Both parties agreed to dismiss the case
[Disclosure: Jim Sterling is a former reviews editor at Destructoid.]
Almost a year ago, we found out that Jim Sterling was being sued by indie developer James Romine on behalf of his studio Digital Homicide for damages in excess of $10.7 million. The alleged torts committed were 11 counts of libel. Today, an Arizona District Court judge granted the parties’ stipulated motion to dismiss the case with prejudice.
On his site The Jimquisition, Sterling details the outcome while peppering in some personal commentary. This paragraph probably sums it up best: “First of all, I’m obviously pleased with the result. We filed for dismissal, because this whole thing was an instant waste of time and money that could never be recuperated. Even if this went to court and we counterclaimed, what would we get out of it? A dismissal with prejudice is even better than the simple dismissal I’d originally aimed for — this effectively means these ludicrous charges aren’t coming back.”
In the Stipulated Motion for Dismissal, it’s stated that both parties will bear their own attorney and filing fees. This is seemingly the sole loss Sterling will incur. Having looked through the history of the case’s documents, we can state that a Notice of Settlement was never filed with the court. It’s likely that this matter wasn’t settled but rather that Romine opted to cut his losses. We’ve emailed Sterling to confirm that this is the case, but haven’t received a response at time of writing.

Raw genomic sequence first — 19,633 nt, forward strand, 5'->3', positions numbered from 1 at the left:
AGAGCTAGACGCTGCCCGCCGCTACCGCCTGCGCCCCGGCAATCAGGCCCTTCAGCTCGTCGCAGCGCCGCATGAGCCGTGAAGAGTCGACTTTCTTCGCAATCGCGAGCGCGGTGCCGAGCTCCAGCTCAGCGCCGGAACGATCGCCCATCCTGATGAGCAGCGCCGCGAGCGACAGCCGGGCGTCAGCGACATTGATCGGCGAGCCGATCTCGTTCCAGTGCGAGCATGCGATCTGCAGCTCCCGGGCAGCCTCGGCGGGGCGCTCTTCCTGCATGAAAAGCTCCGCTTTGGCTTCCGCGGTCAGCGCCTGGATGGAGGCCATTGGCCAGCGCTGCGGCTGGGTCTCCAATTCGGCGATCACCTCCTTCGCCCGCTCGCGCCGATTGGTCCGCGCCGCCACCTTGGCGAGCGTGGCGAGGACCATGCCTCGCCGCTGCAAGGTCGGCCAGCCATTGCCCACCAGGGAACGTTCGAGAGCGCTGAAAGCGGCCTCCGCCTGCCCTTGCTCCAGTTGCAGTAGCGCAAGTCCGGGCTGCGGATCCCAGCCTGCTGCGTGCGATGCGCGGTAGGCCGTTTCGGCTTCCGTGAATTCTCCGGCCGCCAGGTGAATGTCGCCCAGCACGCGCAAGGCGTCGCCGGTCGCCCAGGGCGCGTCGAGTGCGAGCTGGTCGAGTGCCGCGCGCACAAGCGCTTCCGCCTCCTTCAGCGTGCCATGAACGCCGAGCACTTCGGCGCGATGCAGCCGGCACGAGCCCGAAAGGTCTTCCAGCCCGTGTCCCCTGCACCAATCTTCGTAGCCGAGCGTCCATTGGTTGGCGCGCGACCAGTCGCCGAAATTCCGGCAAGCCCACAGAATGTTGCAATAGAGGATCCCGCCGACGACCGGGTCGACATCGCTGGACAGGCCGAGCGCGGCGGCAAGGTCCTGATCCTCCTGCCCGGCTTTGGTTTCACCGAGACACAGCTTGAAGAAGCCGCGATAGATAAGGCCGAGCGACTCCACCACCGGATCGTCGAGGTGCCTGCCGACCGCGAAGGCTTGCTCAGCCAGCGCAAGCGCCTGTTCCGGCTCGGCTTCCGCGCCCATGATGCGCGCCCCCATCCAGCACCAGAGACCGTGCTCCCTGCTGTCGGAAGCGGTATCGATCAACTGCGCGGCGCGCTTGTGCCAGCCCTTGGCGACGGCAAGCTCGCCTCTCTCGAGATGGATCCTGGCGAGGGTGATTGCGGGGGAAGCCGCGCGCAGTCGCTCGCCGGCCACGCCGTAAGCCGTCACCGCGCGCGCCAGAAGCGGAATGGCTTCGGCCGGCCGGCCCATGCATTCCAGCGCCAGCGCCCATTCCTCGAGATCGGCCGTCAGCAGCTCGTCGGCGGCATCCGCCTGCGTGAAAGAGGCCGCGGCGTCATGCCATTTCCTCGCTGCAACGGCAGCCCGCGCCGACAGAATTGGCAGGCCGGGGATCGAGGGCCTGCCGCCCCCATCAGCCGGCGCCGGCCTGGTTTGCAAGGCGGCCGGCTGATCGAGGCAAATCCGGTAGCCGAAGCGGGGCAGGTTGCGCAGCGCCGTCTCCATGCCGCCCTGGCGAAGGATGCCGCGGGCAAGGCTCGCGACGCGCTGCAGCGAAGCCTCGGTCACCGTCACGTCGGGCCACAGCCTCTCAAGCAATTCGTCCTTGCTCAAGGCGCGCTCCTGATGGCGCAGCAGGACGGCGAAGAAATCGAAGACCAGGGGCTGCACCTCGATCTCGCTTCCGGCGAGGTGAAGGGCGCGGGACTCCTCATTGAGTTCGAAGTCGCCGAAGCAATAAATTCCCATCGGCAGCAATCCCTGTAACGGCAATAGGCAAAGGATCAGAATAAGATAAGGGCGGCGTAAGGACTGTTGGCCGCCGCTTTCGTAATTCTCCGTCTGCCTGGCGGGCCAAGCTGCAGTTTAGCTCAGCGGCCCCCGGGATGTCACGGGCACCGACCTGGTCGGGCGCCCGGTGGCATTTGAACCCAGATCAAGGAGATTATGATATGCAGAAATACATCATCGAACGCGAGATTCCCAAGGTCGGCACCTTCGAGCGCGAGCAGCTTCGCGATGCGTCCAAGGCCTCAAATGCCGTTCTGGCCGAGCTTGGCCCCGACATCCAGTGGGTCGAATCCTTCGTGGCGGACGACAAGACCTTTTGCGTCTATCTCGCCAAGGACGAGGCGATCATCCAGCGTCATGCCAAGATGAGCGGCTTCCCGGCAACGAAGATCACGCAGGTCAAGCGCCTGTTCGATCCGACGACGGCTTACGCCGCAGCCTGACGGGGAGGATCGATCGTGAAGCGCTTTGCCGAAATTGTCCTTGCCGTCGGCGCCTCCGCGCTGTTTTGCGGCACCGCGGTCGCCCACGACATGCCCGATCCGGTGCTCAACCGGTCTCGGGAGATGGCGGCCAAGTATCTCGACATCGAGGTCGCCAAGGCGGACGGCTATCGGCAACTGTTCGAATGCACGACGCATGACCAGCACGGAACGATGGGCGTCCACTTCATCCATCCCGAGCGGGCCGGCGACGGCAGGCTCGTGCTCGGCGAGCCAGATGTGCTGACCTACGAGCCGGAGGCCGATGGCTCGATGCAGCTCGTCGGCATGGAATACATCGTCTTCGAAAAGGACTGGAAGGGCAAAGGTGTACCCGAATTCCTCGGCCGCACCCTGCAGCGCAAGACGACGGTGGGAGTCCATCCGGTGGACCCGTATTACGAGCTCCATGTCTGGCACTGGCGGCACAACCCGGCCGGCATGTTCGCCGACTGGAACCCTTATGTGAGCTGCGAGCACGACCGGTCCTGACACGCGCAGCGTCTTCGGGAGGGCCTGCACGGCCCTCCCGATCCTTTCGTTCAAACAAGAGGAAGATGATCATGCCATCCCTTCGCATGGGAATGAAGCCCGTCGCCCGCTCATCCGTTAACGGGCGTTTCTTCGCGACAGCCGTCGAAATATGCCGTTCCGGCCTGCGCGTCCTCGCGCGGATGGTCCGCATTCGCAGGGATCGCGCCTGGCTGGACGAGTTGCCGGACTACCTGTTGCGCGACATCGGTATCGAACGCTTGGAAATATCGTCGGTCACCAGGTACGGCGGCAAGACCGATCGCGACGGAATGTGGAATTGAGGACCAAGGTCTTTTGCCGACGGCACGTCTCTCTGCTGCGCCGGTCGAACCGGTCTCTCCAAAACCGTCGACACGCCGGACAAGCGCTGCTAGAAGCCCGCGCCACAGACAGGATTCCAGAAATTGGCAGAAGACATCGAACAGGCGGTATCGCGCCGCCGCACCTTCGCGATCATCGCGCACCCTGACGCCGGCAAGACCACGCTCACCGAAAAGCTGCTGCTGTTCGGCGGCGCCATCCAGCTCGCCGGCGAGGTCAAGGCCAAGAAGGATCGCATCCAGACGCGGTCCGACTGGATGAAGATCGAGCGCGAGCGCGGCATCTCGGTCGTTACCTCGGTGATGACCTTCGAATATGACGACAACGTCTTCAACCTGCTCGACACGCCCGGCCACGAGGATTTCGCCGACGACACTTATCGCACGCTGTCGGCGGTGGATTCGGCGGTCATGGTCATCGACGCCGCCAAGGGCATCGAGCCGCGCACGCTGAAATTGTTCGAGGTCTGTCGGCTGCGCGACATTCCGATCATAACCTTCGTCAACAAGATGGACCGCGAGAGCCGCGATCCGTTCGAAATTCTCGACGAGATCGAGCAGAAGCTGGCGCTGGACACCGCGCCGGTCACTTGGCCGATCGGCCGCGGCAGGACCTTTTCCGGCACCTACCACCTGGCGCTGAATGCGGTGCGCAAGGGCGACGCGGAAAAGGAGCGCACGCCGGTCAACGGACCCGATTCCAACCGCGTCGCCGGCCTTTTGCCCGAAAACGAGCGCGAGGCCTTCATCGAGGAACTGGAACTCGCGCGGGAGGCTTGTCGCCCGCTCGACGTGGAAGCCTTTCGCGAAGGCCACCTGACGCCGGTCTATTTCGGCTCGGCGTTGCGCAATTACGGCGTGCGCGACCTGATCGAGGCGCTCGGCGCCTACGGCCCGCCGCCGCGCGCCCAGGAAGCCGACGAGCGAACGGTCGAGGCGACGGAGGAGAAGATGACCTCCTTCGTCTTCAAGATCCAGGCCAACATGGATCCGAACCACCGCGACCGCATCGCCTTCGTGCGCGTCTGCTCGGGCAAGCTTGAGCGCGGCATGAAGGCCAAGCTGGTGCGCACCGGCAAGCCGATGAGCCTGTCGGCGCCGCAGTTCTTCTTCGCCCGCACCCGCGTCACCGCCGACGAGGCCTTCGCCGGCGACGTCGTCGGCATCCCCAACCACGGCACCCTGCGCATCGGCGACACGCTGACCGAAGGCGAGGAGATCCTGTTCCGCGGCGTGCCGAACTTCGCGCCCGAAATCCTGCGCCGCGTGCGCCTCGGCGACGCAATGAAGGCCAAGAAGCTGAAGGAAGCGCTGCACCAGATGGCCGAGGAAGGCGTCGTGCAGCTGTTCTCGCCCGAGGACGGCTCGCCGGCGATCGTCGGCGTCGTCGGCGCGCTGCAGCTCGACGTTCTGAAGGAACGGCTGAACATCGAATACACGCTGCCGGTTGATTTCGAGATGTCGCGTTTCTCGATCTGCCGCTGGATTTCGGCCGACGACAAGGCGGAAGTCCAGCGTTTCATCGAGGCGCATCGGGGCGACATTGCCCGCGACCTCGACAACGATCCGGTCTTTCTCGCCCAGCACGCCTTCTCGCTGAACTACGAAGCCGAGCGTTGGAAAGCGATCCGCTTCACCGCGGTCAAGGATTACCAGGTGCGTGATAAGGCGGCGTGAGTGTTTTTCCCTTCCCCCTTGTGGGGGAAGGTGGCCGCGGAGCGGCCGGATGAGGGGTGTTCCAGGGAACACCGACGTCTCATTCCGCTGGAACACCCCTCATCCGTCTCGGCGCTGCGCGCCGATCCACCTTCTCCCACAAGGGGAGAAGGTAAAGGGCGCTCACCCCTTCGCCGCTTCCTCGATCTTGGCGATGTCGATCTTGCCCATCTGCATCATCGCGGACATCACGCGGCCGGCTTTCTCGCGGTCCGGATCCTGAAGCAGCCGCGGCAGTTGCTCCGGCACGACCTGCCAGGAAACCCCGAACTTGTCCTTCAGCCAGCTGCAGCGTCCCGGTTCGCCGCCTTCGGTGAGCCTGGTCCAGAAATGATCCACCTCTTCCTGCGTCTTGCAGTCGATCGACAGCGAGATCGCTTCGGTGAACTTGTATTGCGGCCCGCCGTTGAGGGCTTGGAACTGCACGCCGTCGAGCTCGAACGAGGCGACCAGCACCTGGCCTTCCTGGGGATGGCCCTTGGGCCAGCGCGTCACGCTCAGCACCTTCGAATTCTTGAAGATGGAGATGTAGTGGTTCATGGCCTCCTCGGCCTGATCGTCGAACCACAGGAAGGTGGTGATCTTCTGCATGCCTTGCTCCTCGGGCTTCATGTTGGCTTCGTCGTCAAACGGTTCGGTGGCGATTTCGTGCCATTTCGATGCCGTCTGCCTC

However, in Sterling’s article, he explains that his attorney talked Romine out of proceeding. “…as I understand it, the agreement to drop the suit with prejudice was the result of Hartman’s [Sterling’s attorney] enviable reasoning ability. The plaintiff agreed to drop his case after my lawyer explained exactly what would happen if this went to court and how we would respond.”
In sifting through the case documents, it’s clearly apparent that Romine was out of his depths from the beginning. At one point, the court almost dismissed the case because Romine improperly identified himself as the plaintiff. He tried to recover for Digital Homicides without listing Digital Homicides as a plaintiff.
However, Arizona Rules of Civil Procedure state that an entity other than a sole proprietorship cannot represent itself (pro se); it must retain licensed counsel. The judge partially granted Sterling’s Motion to Dismiss but allowed Romine to amend his Complaint.
Similarly questionable is Romine’s filing in Arizona District Court. Sterling is a resident of Mississippi and the alleged torts were committed in Mississippi. Romine seems to have propped up his argument by purchasing a t-shirt from Sterling, having it shipped to his home address in Arizona, and then asserting that Sterling does business in Arizona. Further, Romine contributed to Sterling’s Patreon at a donation level of $1 per month for three months to assert that Sterling does business in Arizona. These are hoops that Romine jumped through to try to course-correct after not originally filing in the proper venue.
It was a frustrating year-long venture for Sterling, one spent combating odd assertions and misplaced delusion. But, it’s over now and it won’t come back. The case being dismissed with prejudice means that the plaintiff is barred from ever re-filing for these same claims. Romine seemingly ended it all to no net gain. The critic had his day in court and he prevailed.
A Statement Regarding Romine v. Stanton’s Dismissal With Prejudice [The Jimquisition]